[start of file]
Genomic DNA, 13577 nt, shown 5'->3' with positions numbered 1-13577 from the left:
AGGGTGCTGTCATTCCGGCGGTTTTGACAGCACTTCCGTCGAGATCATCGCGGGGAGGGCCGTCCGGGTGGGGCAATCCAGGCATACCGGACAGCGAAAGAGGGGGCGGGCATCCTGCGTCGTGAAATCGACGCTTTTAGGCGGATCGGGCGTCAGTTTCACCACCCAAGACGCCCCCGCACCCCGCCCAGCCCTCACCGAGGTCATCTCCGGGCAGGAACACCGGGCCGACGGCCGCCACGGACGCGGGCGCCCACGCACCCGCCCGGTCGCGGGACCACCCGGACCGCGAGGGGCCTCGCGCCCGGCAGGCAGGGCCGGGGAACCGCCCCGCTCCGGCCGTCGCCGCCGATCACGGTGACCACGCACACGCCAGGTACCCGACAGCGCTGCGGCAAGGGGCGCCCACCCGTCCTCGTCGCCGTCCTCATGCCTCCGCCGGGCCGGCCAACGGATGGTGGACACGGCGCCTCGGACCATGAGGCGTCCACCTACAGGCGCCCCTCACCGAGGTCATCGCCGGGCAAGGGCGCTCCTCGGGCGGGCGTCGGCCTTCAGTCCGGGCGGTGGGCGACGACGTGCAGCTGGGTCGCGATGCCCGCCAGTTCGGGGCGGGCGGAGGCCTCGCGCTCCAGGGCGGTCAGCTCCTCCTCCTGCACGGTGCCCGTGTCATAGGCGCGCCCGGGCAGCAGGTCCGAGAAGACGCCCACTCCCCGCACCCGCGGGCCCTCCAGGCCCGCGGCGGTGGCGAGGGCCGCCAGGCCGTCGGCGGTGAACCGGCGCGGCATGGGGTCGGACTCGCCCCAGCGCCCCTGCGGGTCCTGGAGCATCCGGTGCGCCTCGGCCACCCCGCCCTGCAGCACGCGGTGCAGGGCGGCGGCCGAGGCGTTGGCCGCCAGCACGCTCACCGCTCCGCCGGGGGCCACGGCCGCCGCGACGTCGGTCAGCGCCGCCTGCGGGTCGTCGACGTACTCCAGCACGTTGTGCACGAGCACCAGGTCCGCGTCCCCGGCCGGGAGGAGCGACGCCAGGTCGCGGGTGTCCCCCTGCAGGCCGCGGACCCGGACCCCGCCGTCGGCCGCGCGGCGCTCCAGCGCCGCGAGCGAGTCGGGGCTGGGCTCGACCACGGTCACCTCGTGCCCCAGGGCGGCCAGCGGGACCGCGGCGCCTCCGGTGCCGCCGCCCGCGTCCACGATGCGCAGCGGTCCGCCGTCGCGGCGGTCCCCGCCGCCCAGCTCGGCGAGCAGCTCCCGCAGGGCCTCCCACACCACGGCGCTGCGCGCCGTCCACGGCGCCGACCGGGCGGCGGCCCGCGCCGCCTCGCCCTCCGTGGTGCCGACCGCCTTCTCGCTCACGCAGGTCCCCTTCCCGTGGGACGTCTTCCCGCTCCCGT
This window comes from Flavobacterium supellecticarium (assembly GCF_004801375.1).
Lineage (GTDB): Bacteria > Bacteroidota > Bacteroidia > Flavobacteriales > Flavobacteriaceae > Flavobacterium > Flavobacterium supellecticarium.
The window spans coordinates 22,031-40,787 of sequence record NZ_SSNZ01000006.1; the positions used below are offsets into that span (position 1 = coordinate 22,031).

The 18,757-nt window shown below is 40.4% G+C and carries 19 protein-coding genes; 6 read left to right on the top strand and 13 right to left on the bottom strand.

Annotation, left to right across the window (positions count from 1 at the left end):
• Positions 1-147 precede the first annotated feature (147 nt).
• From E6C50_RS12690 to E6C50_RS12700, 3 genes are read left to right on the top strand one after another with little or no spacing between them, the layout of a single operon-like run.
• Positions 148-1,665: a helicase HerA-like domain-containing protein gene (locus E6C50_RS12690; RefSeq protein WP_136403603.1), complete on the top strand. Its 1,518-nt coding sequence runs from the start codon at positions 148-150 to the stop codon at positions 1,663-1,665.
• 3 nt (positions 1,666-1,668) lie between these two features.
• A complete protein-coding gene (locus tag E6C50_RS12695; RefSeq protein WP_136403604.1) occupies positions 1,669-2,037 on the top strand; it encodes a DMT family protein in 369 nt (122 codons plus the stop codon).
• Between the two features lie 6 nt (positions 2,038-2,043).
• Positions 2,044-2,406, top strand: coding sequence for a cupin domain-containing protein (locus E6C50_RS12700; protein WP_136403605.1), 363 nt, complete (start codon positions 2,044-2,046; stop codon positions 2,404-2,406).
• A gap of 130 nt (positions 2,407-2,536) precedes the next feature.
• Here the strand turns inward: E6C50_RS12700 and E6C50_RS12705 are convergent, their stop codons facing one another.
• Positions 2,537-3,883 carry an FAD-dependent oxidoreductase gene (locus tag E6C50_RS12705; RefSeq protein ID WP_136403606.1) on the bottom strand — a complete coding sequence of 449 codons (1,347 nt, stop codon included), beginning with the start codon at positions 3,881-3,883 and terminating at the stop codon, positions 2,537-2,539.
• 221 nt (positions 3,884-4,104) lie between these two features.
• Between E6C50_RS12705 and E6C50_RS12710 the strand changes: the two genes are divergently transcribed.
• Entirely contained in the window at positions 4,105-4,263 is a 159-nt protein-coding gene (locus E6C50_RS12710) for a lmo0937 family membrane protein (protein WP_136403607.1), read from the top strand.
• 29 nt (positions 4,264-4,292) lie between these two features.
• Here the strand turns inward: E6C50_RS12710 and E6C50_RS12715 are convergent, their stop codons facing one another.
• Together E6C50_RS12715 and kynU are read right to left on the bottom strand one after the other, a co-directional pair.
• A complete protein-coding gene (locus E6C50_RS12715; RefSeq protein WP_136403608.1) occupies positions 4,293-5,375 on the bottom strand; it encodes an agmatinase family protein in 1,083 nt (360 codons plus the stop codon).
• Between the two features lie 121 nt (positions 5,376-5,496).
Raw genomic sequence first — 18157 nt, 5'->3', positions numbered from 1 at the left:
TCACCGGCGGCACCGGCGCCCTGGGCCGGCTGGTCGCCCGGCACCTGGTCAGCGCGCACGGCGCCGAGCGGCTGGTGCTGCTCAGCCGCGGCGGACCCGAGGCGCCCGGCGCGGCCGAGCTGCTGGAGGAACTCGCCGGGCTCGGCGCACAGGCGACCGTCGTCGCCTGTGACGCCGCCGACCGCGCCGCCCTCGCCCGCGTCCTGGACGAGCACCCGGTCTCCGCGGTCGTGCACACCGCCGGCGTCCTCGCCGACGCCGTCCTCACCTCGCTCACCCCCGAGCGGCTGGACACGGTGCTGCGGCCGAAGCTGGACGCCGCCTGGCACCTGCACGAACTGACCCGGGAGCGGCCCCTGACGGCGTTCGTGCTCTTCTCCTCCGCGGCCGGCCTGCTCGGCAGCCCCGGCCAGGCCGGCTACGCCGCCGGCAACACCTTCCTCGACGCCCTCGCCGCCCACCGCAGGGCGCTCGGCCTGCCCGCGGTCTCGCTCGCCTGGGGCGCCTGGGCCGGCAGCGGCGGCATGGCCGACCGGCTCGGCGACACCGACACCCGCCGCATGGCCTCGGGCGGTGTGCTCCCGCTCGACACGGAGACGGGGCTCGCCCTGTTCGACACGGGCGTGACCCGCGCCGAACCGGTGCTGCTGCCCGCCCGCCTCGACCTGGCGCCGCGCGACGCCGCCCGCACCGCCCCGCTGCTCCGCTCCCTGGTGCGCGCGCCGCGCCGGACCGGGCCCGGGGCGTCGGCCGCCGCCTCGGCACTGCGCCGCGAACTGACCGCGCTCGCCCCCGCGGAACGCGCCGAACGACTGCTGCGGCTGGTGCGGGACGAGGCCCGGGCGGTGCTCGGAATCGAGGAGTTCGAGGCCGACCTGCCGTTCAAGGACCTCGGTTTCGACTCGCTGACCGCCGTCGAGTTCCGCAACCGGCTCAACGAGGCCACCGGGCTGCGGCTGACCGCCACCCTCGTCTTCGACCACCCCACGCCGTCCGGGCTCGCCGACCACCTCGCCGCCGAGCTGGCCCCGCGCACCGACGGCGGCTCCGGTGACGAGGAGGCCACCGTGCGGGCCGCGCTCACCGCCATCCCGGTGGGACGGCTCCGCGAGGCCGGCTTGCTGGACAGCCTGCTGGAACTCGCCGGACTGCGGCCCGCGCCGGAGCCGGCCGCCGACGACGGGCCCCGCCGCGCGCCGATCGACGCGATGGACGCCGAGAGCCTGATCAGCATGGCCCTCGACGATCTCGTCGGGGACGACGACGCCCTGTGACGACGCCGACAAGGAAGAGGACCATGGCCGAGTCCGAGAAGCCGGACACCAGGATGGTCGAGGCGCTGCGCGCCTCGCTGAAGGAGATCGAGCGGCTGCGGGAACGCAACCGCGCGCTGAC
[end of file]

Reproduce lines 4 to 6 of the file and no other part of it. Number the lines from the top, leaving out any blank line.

Lineage (GTDB): Bacteria > Bacteroidota > Bacteroidia > Flavobacteriales > Flavobacteriaceae > Flavobacterium > Flavobacterium supellecticarium.
The window spans coordinates 22,031-40,787 of sequence record NZ_SSNZ01000006.1; the positions used below are offsets into that span (position 1 = coordinate 22,031).

The 18,757-nt window shown below is 40.4% G+C and carries 19 protein-coding genes; 6 read left to right on the top strand and 13 right to left on the bottom strand.